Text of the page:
LONDON (Reuters) - Pro-Brexit lawmakers heaped pressure on British Prime Minister Theresa May on Wednesday over her future customs plans with the European Union, calling on her to drop what some say is her preferred proposal.
Before May met her so-called Brexit war cabinet, a group of lawmakers criticized her proposal for a customs partnership, saying the arrangement that would see Britain essentially act as the EU’s tariff collector was unworkable.
Her spokesman said the government’s ideas were evolving.
May’s decision to leave the EU’s customs union, which sets tariffs for goods imported into the bloc, has become one of the main flashpoints in the Brexit debate in Britain, pitting companies and pro-EU campaigners against a vocal group of hardline eurosceptic lawmakers.
With the added pressure of trying to prevent the return of a “hard” border in Ireland and find something Brussels might agree to, May has delayed putting any firm plans for future customs arrangements on the table, hoping to plot a route that could at least please more than one side.
Her challenge was writ large when members of the European Research Group, a group of lawmakers in May’s Conservative Party, said they had presented their argument to the government that a customs partnership would not work.
“It is more of a statement of our position, with supporting arguments,” a member of the ERG said, denying it was an ultimatum to the prime minister or an attempt to undermine her.
Some pro-Brexit lawmakers fear the customs partnership is little more than an attempt to stay in the customs union — something they say would not deliver the kind of divorce the government has promised to pursue.
May is not only under pressure at home.
She also faces increasingly urgent demands from Brussels to come up with a customs plan to avoid a return to a hard border between British-ruled Northern Ireland and the Irish Republic, which some fear could reignite sectarian violence.
In Dublin, Irish Prime Minister Leo Varadkar said there was a risk that Britain and the EU would fail to reach a withdrawal deal by an October deadline unless “real and meaningful” progress was made by a summit in June of the bloc’s leaders.
After losing her party’s majority at an ill-judged election last year, May has put off committing to a single plan, offering Brussels two options — the customs partnership or a technology-based streamlined customs arrangement, both of which EU negotiators have dismissed.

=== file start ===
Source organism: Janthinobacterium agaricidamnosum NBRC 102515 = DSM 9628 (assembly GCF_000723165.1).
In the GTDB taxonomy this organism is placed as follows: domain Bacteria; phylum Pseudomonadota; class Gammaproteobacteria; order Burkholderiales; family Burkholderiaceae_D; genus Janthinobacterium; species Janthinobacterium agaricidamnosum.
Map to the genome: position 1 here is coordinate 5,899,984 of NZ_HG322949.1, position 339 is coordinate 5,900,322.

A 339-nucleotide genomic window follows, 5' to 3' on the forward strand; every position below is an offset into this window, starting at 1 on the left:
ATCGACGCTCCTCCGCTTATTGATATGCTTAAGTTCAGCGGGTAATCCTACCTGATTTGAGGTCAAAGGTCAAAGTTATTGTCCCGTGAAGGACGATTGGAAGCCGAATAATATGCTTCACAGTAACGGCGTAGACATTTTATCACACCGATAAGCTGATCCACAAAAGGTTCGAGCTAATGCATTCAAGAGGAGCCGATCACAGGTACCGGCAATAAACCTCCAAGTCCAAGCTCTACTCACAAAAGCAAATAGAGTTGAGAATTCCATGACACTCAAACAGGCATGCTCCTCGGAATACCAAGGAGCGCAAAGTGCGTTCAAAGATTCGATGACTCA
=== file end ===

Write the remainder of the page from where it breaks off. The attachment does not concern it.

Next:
In parliament, May said there were a number of ways to solve the customs issue, in what seemed to suggest that her government could be looking beyond the two proposals already made.
Asked whether there were other options, her spokesman said: “Work has been ongoing on two options, that work has been proceeding. Ideas obviously are evolving as we go along and the prime minister said there are a number of ways to proceed.”
The easiest way to solve the problem, May’s critics say, is to stay in the customs union or negotiate a new one along the lines proposed by the main opposition Labour Party.
Her spokesman said earlier this week the government would “move forward with a single option”, but the question is when?
On Wednesday, her minister for the cabinet office, David Lidington, said it would most probably take a few weeks to decide on a final position, playing down any expectations of a quick decision at Wednesday’s meeting of the Brexit committee.
Brexit campaigners are hoping that the appointment of free-market advocate Sajid Javid as Home Secretary this week could shift the balance in their favor on the sub-committee.
But by leaving the question open May has been vulnerable to attempts both in the upper and lower houses of parliament to try to force the customs union back onto the agenda.
Her government was defeated in the House of Lords earlier this week, and has postponed votes in the House of Commons after several lawmakers in her party said they would support attempts to draw a commitment to stay in the customs union.
Additional reporting by Alistair Smout and Andrew MacAskill; editing by David Stamp